Written by Zak Penn and Joss Whedon

The Avengers created by Stan Lee and Jack Kirby

Captain America created by Joe Simon and Jack Kirby

First teased in a post credits tag scene in Iron Man in 2008, The Avengers Initiative was name checked in four more flicks – The Incredible Hulk, Iron Man 2, Thor, and Captain America: The First Avenger usually by guest star Samuel L. Jackson – playing Marvel’s resident spymaster Nick Fury, and usually only showing up at the very end of each movie. Amazingly, all of those films were pretty darn good – with no misfires among them. Iron Man 2 was a bit of a sophomore slump – and the least of the five movies, but it was still pretty good. Now, all of those heroes - roll call: Iron Man (Downey), Captain America (Evans), Thor (Hemsworth) and the Hulk (Ruffalo) are brought together in The Avengers – and they are joined by quasi-superhero spies Hawkeye (Renner) and Black Widow (Johannson).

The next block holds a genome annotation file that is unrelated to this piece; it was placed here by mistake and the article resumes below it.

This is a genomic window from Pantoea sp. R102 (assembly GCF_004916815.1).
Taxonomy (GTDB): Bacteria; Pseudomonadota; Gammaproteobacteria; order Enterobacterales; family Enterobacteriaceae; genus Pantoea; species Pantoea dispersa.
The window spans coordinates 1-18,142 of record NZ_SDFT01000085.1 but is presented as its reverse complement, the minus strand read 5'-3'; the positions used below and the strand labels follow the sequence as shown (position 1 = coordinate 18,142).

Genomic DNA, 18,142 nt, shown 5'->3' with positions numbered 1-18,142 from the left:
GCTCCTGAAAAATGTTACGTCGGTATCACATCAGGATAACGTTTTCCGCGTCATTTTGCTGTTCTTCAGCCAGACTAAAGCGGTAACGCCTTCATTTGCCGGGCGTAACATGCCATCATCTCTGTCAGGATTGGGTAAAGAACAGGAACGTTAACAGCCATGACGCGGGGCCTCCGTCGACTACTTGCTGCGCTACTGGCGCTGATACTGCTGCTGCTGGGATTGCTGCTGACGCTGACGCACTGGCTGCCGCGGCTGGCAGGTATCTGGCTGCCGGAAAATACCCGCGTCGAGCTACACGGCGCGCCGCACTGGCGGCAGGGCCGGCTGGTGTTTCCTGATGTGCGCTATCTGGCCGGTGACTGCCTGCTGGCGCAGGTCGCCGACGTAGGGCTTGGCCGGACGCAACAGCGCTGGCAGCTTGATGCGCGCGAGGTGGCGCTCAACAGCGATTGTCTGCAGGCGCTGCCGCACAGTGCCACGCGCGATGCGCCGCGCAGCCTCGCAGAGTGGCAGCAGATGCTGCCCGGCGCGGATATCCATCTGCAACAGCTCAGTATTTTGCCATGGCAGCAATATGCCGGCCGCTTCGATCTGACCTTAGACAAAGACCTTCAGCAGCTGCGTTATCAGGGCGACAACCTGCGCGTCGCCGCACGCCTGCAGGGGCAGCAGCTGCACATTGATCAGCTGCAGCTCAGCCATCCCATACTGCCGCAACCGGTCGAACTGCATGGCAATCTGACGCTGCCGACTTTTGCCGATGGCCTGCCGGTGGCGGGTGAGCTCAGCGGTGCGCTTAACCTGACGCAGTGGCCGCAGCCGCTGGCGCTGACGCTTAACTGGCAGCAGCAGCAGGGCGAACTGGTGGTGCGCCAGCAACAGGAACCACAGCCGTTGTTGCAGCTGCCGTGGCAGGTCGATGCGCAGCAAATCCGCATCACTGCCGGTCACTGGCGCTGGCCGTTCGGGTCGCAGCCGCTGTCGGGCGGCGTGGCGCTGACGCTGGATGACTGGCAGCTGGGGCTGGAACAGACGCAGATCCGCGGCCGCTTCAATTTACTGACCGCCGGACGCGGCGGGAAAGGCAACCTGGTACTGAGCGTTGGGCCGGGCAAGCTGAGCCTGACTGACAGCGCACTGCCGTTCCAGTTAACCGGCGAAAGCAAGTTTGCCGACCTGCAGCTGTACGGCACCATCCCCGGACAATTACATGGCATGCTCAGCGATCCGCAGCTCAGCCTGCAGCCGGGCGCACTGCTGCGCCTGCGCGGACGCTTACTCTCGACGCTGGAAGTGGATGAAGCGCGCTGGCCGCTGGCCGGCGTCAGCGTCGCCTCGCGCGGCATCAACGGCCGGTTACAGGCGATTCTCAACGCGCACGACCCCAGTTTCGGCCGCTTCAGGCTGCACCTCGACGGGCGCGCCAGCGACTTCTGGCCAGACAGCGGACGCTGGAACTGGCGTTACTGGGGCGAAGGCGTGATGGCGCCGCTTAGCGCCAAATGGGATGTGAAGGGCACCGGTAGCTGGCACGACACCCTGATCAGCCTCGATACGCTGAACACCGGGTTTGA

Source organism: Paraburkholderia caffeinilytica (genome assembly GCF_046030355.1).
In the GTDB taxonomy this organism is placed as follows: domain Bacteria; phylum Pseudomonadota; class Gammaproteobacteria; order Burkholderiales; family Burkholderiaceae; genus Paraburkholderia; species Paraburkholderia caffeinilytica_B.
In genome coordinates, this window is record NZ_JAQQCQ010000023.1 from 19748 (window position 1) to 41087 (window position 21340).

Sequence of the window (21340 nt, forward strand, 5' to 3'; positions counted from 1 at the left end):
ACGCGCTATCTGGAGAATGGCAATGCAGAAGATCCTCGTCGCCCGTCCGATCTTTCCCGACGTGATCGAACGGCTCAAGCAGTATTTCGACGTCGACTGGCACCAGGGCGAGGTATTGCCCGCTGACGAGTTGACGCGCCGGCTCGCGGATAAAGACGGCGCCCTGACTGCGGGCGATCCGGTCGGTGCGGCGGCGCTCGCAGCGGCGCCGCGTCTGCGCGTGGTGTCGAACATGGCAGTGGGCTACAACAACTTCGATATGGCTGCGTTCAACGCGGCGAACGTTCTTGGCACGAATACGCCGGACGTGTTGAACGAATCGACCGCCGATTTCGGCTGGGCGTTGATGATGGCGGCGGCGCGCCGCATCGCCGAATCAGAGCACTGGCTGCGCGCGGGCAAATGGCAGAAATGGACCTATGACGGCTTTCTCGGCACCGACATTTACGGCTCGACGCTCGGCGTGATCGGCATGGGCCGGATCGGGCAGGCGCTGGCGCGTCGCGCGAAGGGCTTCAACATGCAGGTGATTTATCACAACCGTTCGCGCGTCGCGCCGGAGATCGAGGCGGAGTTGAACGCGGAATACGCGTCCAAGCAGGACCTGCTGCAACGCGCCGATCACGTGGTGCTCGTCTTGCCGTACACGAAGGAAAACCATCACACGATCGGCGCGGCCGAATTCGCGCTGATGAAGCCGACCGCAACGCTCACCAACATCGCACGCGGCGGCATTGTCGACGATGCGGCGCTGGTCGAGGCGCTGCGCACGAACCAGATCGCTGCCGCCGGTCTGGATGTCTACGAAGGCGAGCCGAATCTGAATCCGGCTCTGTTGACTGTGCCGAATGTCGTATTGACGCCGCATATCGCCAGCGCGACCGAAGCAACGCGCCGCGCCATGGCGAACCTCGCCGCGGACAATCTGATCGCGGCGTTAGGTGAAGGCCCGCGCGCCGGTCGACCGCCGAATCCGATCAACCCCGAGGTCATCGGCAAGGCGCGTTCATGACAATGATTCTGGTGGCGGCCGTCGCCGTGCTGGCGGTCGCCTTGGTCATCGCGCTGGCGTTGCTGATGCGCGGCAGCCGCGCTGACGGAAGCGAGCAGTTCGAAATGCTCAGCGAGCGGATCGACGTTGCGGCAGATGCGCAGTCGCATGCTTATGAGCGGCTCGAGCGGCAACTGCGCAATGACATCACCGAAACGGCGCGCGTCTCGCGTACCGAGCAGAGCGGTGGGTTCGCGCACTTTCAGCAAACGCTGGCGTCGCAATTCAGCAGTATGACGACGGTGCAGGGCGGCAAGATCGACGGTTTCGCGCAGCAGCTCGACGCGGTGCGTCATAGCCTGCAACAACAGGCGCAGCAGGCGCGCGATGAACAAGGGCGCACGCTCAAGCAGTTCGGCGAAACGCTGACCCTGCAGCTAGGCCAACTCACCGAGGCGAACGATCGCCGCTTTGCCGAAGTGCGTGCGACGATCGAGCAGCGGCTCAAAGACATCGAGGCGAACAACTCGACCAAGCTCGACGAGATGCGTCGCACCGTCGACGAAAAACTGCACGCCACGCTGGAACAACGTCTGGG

The story picks up the threads from each of the previous movies – some of which contributed more than others – with The Incredible Hulk being the least necessary to the story tapestry, due to Nick Fury being a no-show, and especially since that movie’s Bruce Banner – Edward Norton – has been replaced in this movie by Mark Ruffalo. The Cosmic Cube from the comics - here called the Tesseract, as Cosmic Cube is a little too 70’s comic book alliterative – serves as this movie’s McGuffin after appearing in Thor and Captain America. Thor’s adopted brother Loki pops up on Earth after his cosmic exile at the end of Thor – and he’s been driven more than slightly mad by his dimensional travels. He’s come to Earth to find the Tesseract and use it to open a dimensional portal that will allow his new allies – an army of aliens ready to conquer the Earth – passage through to this world. Nick Fury – the top dog of SHIELD – by the way, just to show off the geek feather in my cap - that used to stand for Supreme Headquarters International Espionage Law enforcement Division (1965-1991); then it became Strategic Hazard Intervention Espionage Logistics Directorate (1991-present) in the comics; and that has since been changed in the Marvel movies to Strategic Homeland Intervention, Enforcement and Logistics Division for no good reason I can discover – anyway, Nick Fury discovers that his SHIELD forces are not going to be enough to go up against Loki and his crew of aliens and super-hypnotized good guys – and he dusts off his mothballed Avengers Initiative. With our old pal Agent Coulson (Gregg) and new face Agent Hill (Smulders) assisting, Fury brings in Iron Man, the Black Widow, and Captain America – along with Bruce Banner as a scientific consultant – with no one thinking it a good idea due to the brutish green Other Fellow Banner brings with him in in times of stress. Unfortunately, Thor is off planet, and Hawkeye has been mesmerized into working for Loki, so the heroes are a little shorthanded. Eventually Thor does join in on the fun – wanting to put a stop to his brother’s machinations; and you just know someone is eventually going to tick Dr. Banner off – and when all of the heroes get past their personality conflicts – settled with some good old fashioned Marvel Comics’ style brawling – they assemble as Earth’s Mightiest Heroes – the Avengers – but can even their combined skills and powers stop a madman with Asgardian might and magic – and an alien fighting force that may number to infinity?